Experimental abrasion of detrital gold

Journal of Research of the U.S. Geological Survey
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Abstract

The physical breakdown and abrasion rates of gold were studied using a tumbler to simulate natural high-energy environments. The gold fragments were tumbled for periods ranging from 30 to 240 h with different combinations of sand, cobbles, and water at velocities of 0.5 and 2.0 mi/h (0.85 and 3.22 km/h). With sand and gravel, the common bedload of the rivers that deposited the gold-bearing Tertiary sedimentary rocks of the Sierra Nevada, gold is abraded at rates of 0.015 to 0.007 percent (by weight) per hour of travel (at 0.5 mi/h or 0.845 km/h). Cobbles, rather than sand, are responsible for most of the physical changes and abrasion of the gold. Ten gold fragments tumbled for 120 h with cobbles and water (no sand) were broken down to 68 recoverable fragments and lost about 25 percent of their weight to particles smaller than could be recovered using conventional panning techniques. Gold tumbled for 120 h with sand and water lost less than 1 percent of its weight. Gold was abraded faster by wet sand than by dry sand. Velocity appears to be more important as a factor in abrasion of gold than travel distance a fourfold increase in velocity produced a tenfold increase in hourly abrasion rates of gold. Scanning electron microscope examination of the gold fragments after the tumbling experiments revealed differences in surface texture between fragments tumbled with (1) sand, (2) sand and cobbles, and (3) cobbles only.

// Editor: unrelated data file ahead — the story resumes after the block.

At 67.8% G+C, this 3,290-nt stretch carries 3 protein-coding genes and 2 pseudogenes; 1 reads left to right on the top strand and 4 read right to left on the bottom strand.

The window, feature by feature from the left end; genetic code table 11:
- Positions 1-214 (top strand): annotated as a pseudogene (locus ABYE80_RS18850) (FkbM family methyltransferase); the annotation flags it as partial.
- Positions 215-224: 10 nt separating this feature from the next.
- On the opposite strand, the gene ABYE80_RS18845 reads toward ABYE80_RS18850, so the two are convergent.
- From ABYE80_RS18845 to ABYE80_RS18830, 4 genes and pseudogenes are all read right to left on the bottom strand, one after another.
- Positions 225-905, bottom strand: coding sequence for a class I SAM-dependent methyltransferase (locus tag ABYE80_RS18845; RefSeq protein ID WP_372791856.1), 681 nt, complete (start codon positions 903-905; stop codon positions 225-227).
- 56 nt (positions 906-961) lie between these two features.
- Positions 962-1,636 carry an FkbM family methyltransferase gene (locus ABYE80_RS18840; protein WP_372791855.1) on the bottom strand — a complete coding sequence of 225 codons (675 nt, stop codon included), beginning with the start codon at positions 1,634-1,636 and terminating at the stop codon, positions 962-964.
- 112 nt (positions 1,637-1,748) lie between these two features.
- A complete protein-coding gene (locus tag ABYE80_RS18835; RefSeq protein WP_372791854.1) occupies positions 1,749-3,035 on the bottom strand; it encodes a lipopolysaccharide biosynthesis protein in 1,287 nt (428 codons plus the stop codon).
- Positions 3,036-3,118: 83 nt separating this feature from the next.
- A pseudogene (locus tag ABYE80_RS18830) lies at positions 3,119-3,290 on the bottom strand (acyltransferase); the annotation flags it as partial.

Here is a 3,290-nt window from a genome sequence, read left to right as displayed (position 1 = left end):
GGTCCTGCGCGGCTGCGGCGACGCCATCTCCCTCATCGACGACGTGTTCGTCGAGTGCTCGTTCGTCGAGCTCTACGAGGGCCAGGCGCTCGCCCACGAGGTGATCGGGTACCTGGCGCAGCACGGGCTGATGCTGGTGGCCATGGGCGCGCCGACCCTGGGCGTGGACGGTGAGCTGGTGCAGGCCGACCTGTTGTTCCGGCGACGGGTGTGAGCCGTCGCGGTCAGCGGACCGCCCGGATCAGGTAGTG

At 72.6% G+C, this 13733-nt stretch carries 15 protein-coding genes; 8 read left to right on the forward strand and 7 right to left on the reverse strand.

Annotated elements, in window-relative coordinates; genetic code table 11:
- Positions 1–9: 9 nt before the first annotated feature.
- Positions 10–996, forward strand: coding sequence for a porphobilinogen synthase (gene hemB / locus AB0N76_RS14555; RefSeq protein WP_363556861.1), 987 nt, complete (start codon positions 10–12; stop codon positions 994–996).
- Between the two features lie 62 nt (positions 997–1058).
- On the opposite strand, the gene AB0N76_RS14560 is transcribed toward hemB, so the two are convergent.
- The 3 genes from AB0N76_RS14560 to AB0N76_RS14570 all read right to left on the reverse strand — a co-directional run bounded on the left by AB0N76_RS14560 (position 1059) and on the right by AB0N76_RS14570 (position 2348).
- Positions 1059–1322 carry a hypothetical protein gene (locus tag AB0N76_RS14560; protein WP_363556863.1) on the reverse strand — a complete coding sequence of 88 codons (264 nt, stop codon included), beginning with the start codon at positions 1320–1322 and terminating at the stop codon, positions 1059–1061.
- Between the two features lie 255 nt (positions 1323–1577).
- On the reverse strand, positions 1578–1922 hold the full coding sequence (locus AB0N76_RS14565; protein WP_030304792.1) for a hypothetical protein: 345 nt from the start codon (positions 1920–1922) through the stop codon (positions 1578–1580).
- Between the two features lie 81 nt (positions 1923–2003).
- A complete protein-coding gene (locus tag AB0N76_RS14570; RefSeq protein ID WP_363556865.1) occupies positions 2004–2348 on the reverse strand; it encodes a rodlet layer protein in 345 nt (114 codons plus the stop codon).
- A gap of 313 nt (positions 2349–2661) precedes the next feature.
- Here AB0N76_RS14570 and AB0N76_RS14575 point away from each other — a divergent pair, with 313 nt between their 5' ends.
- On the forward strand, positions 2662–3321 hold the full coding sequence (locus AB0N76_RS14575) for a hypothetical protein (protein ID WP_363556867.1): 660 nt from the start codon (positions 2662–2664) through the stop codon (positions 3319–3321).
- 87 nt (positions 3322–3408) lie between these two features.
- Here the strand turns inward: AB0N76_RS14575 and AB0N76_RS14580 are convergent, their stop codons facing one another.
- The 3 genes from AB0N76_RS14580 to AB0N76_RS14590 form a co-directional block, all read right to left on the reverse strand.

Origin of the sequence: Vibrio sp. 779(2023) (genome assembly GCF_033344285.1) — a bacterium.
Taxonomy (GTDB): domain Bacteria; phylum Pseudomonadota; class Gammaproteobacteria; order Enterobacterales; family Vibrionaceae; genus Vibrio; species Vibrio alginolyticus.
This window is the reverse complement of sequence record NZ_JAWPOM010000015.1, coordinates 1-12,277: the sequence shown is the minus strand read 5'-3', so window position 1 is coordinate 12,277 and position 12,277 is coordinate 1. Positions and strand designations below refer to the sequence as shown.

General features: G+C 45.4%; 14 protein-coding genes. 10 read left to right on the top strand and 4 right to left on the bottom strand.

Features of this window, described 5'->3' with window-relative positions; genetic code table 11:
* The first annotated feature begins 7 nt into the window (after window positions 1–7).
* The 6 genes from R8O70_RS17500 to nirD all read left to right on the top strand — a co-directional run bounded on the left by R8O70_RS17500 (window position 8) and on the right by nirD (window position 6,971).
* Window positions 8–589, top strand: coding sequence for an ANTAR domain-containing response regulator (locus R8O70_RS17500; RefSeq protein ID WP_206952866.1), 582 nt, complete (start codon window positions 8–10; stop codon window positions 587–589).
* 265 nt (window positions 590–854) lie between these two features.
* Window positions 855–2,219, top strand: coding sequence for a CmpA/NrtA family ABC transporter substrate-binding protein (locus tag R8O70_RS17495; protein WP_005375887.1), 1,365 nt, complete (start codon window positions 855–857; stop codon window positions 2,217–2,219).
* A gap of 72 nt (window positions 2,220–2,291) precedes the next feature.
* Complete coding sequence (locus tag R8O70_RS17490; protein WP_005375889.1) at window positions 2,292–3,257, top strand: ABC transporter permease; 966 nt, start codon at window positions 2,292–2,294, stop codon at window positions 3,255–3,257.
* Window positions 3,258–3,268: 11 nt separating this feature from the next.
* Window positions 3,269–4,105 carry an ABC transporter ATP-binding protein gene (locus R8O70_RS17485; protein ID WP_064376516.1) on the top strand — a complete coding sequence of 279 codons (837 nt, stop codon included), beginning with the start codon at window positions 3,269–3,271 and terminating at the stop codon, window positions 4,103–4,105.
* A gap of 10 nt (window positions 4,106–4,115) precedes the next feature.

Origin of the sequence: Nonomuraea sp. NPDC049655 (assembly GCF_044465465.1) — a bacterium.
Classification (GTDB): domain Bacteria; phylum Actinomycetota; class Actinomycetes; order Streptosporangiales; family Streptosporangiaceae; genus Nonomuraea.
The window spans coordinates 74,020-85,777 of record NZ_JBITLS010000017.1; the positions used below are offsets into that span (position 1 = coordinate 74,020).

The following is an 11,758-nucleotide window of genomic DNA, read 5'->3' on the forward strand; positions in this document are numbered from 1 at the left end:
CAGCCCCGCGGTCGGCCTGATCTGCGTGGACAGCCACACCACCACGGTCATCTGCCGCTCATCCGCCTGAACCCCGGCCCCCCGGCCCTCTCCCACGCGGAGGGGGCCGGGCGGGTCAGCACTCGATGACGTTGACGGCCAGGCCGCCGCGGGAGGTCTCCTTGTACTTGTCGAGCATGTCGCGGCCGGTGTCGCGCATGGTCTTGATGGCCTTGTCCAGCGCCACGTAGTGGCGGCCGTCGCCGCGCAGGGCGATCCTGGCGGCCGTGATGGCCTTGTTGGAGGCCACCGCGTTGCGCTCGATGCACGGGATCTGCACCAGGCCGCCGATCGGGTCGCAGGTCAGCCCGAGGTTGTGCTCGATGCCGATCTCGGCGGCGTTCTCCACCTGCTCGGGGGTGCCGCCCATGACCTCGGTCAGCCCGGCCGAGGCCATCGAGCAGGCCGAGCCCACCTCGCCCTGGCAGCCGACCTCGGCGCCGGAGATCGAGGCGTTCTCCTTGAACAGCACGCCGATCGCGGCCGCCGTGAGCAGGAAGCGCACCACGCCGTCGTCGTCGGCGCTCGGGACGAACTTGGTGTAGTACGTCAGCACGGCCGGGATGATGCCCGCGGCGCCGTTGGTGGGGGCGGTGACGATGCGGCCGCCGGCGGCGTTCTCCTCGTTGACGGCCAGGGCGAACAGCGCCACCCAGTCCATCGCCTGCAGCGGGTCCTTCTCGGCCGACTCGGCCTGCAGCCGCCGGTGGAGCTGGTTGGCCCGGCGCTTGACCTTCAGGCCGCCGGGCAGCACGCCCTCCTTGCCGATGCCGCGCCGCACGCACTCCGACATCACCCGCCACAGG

Additional publication details

Publication type Article
Publication Subtype Journal Article
Title Experimental abrasion of detrital gold
Series title Journal of Research of the U.S. Geological Survey
Volume 3
Issue 2
Year Published 1975
Language English
Publisher U.S. Geological Survey
Publisher location Reston, VA
Description 10 p.
First page 203
Last page 212
Online Only (Y/N) N
Additional Online Files (Y/N) N
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